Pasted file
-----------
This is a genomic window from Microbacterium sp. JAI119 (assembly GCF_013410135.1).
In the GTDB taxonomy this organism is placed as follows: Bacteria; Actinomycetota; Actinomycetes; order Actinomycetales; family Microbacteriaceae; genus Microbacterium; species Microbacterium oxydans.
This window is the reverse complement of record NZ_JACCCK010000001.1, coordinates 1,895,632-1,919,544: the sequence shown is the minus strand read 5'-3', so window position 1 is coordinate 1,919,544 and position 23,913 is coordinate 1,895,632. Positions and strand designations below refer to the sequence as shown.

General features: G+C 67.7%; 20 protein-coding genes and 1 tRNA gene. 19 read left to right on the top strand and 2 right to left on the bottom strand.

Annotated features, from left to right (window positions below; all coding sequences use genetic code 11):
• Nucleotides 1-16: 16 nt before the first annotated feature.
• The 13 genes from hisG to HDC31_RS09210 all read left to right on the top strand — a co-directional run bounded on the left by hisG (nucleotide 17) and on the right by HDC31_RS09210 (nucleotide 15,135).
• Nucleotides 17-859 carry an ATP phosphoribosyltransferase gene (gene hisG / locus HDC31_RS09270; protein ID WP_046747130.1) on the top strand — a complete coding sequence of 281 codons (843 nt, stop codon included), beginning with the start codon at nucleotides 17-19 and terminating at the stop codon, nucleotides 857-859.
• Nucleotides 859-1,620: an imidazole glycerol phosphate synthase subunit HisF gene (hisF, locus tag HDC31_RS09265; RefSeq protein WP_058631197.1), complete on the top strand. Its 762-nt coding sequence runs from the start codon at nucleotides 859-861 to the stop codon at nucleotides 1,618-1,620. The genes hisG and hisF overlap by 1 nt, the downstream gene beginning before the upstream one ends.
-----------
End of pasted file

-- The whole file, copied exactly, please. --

This is a genomic window from Microbacterium sp. JAI119 (assembly GCF_013410135.1).
In the GTDB taxonomy this organism is placed as follows: Bacteria; Actinomycetota; Actinomycetes; order Actinomycetales; family Microbacteriaceae; genus Microbacterium; species Microbacterium oxydans.
This window is the reverse complement of record NZ_JACCCK010000001.1, coordinates 1,895,632-1,919,544: the sequence shown is the minus strand read 5'-3', so window position 1 is coordinate 1,919,544 and position 23,913 is coordinate 1,895,632. Positions and strand designations below refer to the sequence as shown.

General features: G+C 67.7%; 20 protein-coding genes and 1 tRNA gene. 19 read left to right on the top strand and 2 right to left on the bottom strand.

Annotated features, from left to right (window positions below; all coding sequences use genetic code 11):
• Nucleotides 1-16: 16 nt before the first annotated feature.
• The 13 genes from hisG to HDC31_RS09210 all read left to right on the top strand — a co-directional run bounded on the left by hisG (nucleotide 17) and on the right by HDC31_RS09210 (nucleotide 15,135).
• Nucleotides 17-859 carry an ATP phosphoribosyltransferase gene (gene hisG / locus HDC31_RS09270; protein ID WP_046747130.1) on the top strand — a complete coding sequence of 281 codons (843 nt, stop codon included), beginning with the start codon at nucleotides 17-19 and terminating at the stop codon, nucleotides 857-859.
• Nucleotides 859-1,620: an imidazole glycerol phosphate synthase subunit HisF gene (hisF, locus tag HDC31_RS09265; RefSeq protein WP_058631197.1), complete on the top strand. Its 762-nt coding sequence runs from the start codon at nucleotides 859-861 to the stop codon at nucleotides 1,618-1,620. The genes hisG and hisF overlap by 1 nt, the downstream gene beginning before the upstream one ends.